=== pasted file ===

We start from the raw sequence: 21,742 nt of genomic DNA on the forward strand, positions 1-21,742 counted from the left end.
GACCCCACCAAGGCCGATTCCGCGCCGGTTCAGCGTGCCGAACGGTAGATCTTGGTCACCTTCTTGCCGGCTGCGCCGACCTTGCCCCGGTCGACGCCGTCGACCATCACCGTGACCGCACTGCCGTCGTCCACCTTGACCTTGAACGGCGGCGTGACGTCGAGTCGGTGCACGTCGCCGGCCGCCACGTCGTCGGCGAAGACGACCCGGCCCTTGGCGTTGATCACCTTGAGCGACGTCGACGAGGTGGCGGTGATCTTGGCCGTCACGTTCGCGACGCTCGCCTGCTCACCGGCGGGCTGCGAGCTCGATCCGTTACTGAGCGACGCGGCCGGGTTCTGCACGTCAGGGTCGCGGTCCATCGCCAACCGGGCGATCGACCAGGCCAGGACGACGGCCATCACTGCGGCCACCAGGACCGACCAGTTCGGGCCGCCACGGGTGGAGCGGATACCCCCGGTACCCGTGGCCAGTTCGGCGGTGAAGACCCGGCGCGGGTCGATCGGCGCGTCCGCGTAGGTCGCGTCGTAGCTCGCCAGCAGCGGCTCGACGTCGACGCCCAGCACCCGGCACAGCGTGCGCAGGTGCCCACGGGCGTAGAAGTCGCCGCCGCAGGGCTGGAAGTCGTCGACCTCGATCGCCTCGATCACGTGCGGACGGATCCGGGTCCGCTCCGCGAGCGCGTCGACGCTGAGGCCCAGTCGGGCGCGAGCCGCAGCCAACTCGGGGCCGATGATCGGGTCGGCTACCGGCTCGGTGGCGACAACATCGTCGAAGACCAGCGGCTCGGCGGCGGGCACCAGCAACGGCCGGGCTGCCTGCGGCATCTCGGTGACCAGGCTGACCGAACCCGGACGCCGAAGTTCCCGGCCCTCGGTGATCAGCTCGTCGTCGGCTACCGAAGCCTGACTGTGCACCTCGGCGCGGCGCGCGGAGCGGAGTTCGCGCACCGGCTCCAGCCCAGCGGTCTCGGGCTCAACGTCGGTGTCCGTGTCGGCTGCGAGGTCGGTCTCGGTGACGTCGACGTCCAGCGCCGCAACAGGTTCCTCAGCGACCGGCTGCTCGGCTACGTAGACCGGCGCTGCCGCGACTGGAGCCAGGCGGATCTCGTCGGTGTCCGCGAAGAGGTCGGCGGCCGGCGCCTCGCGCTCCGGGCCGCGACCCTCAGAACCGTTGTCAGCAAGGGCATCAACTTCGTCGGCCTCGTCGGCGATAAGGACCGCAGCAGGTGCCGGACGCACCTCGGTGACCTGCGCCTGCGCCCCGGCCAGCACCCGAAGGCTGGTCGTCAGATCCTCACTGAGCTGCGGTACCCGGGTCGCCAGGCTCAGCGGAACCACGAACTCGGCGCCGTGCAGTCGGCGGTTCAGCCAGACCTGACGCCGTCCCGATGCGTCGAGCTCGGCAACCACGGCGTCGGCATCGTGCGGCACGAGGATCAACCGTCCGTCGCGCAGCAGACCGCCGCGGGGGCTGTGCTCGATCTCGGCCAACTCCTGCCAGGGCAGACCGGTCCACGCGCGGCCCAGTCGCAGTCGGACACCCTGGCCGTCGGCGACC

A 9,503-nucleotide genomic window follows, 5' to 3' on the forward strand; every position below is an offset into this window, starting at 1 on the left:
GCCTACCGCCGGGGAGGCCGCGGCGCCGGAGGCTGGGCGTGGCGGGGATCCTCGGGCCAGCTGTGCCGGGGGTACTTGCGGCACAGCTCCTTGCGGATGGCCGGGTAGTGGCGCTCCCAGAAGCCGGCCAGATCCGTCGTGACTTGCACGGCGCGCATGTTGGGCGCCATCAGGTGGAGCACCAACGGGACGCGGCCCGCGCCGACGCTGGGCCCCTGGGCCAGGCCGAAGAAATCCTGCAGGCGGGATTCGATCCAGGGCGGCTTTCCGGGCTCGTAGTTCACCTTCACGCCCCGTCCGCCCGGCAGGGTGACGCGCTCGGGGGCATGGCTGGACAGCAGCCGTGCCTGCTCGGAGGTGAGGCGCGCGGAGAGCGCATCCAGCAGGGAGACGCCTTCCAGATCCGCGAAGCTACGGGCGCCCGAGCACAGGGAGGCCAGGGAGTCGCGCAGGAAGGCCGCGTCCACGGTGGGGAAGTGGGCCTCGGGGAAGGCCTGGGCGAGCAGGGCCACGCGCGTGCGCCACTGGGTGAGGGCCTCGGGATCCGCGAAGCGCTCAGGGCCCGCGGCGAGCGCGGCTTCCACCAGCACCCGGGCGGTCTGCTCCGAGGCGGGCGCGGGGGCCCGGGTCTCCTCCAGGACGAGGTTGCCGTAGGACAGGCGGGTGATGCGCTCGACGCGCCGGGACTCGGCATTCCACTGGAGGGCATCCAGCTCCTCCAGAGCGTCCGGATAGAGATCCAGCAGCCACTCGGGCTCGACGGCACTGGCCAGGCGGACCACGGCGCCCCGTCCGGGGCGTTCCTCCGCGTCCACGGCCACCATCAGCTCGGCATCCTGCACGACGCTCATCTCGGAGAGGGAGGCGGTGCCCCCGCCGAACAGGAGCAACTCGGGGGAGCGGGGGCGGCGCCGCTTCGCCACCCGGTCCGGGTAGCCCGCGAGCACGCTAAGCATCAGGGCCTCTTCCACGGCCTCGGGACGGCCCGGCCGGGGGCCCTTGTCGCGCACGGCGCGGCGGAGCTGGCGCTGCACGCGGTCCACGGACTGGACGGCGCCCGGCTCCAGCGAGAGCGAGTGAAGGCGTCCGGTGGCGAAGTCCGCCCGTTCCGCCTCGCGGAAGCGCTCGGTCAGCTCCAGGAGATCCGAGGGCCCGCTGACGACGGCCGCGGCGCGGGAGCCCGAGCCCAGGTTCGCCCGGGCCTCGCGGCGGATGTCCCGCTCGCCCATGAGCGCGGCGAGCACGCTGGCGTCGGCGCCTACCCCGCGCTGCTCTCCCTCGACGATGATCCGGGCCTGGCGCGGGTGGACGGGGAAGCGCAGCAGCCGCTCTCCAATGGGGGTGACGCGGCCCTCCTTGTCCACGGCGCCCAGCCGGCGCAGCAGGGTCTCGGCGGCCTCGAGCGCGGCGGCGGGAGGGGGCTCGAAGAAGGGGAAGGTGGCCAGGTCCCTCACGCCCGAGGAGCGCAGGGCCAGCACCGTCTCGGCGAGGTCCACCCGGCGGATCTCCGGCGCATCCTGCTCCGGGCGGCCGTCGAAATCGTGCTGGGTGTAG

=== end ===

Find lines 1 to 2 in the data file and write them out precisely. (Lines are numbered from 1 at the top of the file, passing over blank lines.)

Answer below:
We start from the raw sequence: 21,742 nt of genomic DNA on the forward strand, positions 1-21,742 counted from the left end.
GACCCCACCAAGGCCGATTCCGCGCCGGTTCAGCGTGCCGAACGGTAGATCTTGGTCACCTTCTTGCCGGCTGCGCCGACCTTGCCCCGGTCGACGCCGTCGACCATCACCGTGACCGCACTGCCGTCGTCCACCTTGACCTTGAACGGCGGCGTGACGTCGAGTCGGTGCACGTCGCCGGCCGCCACGTCGTCGGCGAAGACGACCCGGCCCTTGGCGTTGATCACCTTGAGCGACGTCGACGAGGTGGCGGTGATCTTGGCCGTCACGTTCGCGACGCTCGCCTGCTCACCGGCGGGCTGCGAGCTCGATCCGTTACTGAGCGACGCGGCCGGGTTCTGCACGTCAGGGTCGCGGTCCATCGCCAACCGGGCGATCGACCAGGCCAGGACGACGGCCATCACTGCGGCCACCAGGACCGACCAGTTCGGGCCGCCACGGGTGGAGCGGATACCCCCGGTACCCGTGGCCAGTTCGGCGGTGAAGACCCGGCGCGGGTCGATCGGCGCGTCCGCGTAGGTCGCGTCGTAGCTCGCCAGCAGCGGCTCGACGTCGACGCCCAGCACCCGGCACAGCGTGCGCAGGTGCCCACGGGCGTAGAAGTCGCCGCCGCAGGGCTGGAAGTCGTCGACCTCGATCGCCTCGATCACGTGCGGACGGATCCGGGTCCGCTCCGCGAGCGCGTCGACGCTGAGGCCCAGTCGGGCGCGAGCCGCAGCCAACTCGGGGCCGATGATCGGGTCGGCTACCGGCTCGGTGGCGACAACATCGTCGAAGACCAGCGGCTCGGCGGCGGGCACCAGCAACGGCCGGGCTGCCTGCGGCATCTCGGTGACCAGGCTGACCGAACCCGGACGCCGAAGTTCCCGGCCCTCGGTGATCAGCTCGTCGTCGGCTACCGAAGCCTGACTGTGCACCTCGGCGCGGCGCGCGGAGCGGAGTTCGCGCACCGGCTCCAGCCCAGCGGTCTCGGGCTCAACGTCGGTGTCCGTGTCGGCTGCGAGGTCGGTCTCGGTGACGTCGACGTCCAGCGCCGCAACAGGTTCCTCAGCGACCGGCTGCTCGGCTACGTAGACCGGCGCTGCCGCGACTGGAGCCAGGCGGATCTCGTCGGTGTCCGCGAAGAGGTCGGCGGCCGGCGCCTCGCGCTCCGGGCCGCGACCCTCAGAACCGTTGTCAGCAAGGGCATCAACTTCGTCGGCCTCGTCGGCGATAAGGACCGCAGCAGGTGCCGGACGCACCTCGGTGACCTGCGCCTGCGCCCCGGCCAGCACCCGAAGGCTGGTCGTCAGATCCTCACTGAGCTGCGGTACCCGGGTCGCCAGGCTCAGCGGAACCACGAACTCGGCGCCGTGCAGTCGGCGGTTCAGCCAGACCTGACGCCGTCCCGATGCGTCGAGCTCGGCAACCACGGCGTCGGCATCGTGCGGCACGAGGATCAACCGTCCGTCGCGCAGCAGACCGCCGCGGGGGCTGTGCTCGATCTCGGCCAACTCCTGCCAGGGCAGACCGGTCCACGCGCGGCCCAGTCGCAGTCGGACACCCTGGCCGTCGGCGACC